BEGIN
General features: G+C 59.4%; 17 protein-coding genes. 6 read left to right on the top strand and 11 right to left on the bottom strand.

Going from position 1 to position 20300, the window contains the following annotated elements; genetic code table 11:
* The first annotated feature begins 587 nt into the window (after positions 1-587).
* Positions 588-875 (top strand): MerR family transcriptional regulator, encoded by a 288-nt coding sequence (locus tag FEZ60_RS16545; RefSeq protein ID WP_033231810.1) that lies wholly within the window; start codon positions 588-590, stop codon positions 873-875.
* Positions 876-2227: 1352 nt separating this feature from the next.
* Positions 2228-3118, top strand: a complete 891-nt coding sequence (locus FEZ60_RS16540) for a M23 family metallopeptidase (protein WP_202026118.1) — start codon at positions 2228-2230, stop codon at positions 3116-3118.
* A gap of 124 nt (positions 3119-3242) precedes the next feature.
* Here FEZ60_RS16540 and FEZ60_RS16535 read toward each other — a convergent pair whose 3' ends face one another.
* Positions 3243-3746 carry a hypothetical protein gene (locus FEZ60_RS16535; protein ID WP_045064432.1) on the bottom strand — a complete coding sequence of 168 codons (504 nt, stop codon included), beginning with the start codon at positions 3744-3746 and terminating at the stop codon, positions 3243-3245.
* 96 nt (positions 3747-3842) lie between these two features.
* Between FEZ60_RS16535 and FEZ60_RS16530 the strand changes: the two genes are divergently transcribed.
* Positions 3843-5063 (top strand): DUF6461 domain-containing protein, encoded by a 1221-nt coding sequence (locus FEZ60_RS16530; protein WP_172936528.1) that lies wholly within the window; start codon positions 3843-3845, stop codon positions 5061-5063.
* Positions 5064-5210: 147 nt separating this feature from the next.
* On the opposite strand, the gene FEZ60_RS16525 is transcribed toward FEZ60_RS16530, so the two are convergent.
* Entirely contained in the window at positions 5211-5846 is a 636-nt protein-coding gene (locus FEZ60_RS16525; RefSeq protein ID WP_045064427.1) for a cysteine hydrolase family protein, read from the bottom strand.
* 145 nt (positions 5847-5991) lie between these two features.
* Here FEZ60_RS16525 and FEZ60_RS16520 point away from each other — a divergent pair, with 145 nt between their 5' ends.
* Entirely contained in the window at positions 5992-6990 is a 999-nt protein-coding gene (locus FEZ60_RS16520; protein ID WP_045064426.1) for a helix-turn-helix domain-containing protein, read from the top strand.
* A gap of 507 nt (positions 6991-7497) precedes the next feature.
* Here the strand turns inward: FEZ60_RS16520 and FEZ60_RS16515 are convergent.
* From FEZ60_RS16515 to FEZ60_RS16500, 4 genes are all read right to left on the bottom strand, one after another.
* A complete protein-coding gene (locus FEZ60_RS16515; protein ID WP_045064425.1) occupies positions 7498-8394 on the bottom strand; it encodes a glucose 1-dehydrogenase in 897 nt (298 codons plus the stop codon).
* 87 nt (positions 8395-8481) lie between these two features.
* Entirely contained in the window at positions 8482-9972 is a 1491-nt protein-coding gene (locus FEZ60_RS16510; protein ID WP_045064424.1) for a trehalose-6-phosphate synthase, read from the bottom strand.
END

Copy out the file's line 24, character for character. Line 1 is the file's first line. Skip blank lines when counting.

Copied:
* Entirely contained in the window at positions 8482-9972 is a 1491-nt protein-coding gene (locus FEZ60_RS16510; protein ID WP_045064424.1) for a trehalose-6-phosphate synthase, read from the bottom strand.